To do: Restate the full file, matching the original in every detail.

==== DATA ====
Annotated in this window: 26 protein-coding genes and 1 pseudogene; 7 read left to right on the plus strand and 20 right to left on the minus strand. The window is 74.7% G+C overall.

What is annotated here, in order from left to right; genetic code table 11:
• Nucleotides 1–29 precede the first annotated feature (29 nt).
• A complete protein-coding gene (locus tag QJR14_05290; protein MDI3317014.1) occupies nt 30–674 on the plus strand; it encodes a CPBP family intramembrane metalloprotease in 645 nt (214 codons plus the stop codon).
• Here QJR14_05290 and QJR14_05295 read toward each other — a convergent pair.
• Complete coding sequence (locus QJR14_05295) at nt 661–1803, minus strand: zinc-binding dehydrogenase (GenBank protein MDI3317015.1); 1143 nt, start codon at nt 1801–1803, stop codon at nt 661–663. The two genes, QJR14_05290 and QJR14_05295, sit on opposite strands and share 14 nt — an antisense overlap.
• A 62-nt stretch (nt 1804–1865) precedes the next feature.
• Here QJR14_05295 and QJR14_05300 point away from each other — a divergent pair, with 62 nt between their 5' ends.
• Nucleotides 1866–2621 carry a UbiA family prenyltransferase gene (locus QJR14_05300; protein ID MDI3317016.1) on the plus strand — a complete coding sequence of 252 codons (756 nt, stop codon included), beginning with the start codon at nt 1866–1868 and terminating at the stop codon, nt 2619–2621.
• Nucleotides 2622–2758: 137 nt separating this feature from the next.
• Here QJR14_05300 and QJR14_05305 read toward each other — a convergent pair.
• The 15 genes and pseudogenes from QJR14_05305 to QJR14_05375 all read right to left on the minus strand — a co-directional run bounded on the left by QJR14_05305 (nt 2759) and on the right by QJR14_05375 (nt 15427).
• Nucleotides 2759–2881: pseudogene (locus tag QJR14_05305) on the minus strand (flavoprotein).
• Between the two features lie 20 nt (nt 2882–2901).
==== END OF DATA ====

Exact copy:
Annotated in this window: 26 protein-coding genes and 1 pseudogene; 7 read left to right on the plus strand and 20 right to left on the minus strand. The window is 74.7% G+C overall.

What is annotated here, in order from left to right; genetic code table 11:
• Nucleotides 1–29 precede the first annotated feature (29 nt).
• A complete protein-coding gene (locus tag QJR14_05290; protein MDI3317014.1) occupies nt 30–674 on the plus strand; it encodes a CPBP family intramembrane metalloprotease in 645 nt (214 codons plus the stop codon).
• Here QJR14_05290 and QJR14_05295 read toward each other — a convergent pair.
• Complete coding sequence (locus QJR14_05295) at nt 661–1803, minus strand: zinc-binding dehydrogenase (GenBank protein MDI3317015.1); 1143 nt, start codon at nt 1801–1803, stop codon at nt 661–663. The two genes, QJR14_05290 and QJR14_05295, sit on opposite strands and share 14 nt — an antisense overlap.
• A 62-nt stretch (nt 1804–1865) precedes the next feature.
• Here QJR14_05295 and QJR14_05300 point away from each other — a divergent pair, with 62 nt between their 5' ends.
• Nucleotides 1866–2621 carry a UbiA family prenyltransferase gene (locus QJR14_05300; protein ID MDI3317016.1) on the plus strand — a complete coding sequence of 252 codons (756 nt, stop codon included), beginning with the start codon at nt 1866–1868 and terminating at the stop codon, nt 2619–2621.
• Nucleotides 2622–2758: 137 nt separating this feature from the next.
• Here QJR14_05300 and QJR14_05305 read toward each other — a convergent pair.
• The 15 genes and pseudogenes from QJR14_05305 to QJR14_05375 all read right to left on the minus strand — a co-directional run bounded on the left by QJR14_05305 (nt 2759) and on the right by QJR14_05375 (nt 15427).
• Nucleotides 2759–2881: pseudogene (locus tag QJR14_05305) on the minus strand (flavoprotein).
• Between the two features lie 20 nt (nt 2882–2901).